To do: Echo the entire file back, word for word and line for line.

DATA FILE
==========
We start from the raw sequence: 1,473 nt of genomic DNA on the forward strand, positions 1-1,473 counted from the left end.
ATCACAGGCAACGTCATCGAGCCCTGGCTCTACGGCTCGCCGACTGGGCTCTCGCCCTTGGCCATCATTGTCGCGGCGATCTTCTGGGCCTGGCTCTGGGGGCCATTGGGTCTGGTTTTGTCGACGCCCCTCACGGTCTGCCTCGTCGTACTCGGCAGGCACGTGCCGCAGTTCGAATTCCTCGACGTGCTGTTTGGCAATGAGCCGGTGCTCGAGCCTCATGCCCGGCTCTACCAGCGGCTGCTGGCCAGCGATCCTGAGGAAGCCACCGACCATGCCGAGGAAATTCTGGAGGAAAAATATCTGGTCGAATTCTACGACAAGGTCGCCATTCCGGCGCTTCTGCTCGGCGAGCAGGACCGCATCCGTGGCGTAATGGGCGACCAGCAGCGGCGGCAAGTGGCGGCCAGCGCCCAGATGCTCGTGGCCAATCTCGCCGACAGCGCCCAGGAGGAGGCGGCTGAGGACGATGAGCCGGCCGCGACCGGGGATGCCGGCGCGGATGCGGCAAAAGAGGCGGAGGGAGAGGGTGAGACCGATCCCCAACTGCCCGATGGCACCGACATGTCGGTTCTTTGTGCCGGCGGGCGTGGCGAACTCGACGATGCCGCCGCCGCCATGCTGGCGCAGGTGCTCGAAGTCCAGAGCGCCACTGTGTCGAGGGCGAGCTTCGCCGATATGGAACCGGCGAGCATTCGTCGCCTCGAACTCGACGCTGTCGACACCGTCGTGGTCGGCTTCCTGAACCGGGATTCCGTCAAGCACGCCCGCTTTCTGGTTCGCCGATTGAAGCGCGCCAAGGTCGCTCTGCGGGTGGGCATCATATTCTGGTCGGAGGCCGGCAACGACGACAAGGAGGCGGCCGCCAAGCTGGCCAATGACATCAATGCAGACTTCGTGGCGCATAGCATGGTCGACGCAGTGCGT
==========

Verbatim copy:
We start from the raw sequence: 1,473 nt of genomic DNA on the forward strand, positions 1-1,473 counted from the left end.
ATCACAGGCAACGTCATCGAGCCCTGGCTCTACGGCTCGCCGACTGGGCTCTCGCCCTTGGCCATCATTGTCGCGGCGATCTTCTGGGCCTGGCTCTGGGGGCCATTGGGTCTGGTTTTGTCGACGCCCCTCACGGTCTGCCTCGTCGTACTCGGCAGGCACGTGCCGCAGTTCGAATTCCTCGACGTGCTGTTTGGCAATGAGCCGGTGCTCGAGCCTCATGCCCGGCTCTACCAGCGGCTGCTGGCCAGCGATCCTGAGGAAGCCACCGACCATGCCGAGGAAATTCTGGAGGAAAAATATCTGGTCGAATTCTACGACAAGGTCGCCATTCCGGCGCTTCTGCTCGGCGAGCAGGACCGCATCCGTGGCGTAATGGGCGACCAGCAGCGGCGGCAAGTGGCGGCCAGCGCCCAGATGCTCGTGGCCAATCTCGCCGACAGCGCCCAGGAGGAGGCGGCTGAGGACGATGAGCCGGCCGCGACCGGGGATGCCGGCGCGGATGCGGCAAAAGAGGCGGAGGGAGAGGGTGAGACCGATCCCCAACTGCCCGATGGCACCGACATGTCGGTTCTTTGTGCCGGCGGGCGTGGCGAACTCGACGATGCCGCCGCCGCCATGCTGGCGCAGGTGCTCGAAGTCCAGAGCGCCACTGTGTCGAGGGCGAGCTTCGCCGATATGGAACCGGCGAGCATTCGTCGCCTCGAACTCGACGCTGTCGACACCGTCGTGGTCGGCTTCCTGAACCGGGATTCCGTCAAGCACGCCCGCTTTCTGGTTCGCCGATTGAAGCGCGCCAAGGTCGCTCTGCGGGTGGGCATCATATTCTGGTCGGAGGCCGGCAACGACGACAAGGAGGCGGCCGCCAAGCTGGCCAATGACATCAATGCAGACTTCGTGGCGCATAGCATGGTCGACGCAGTGCGT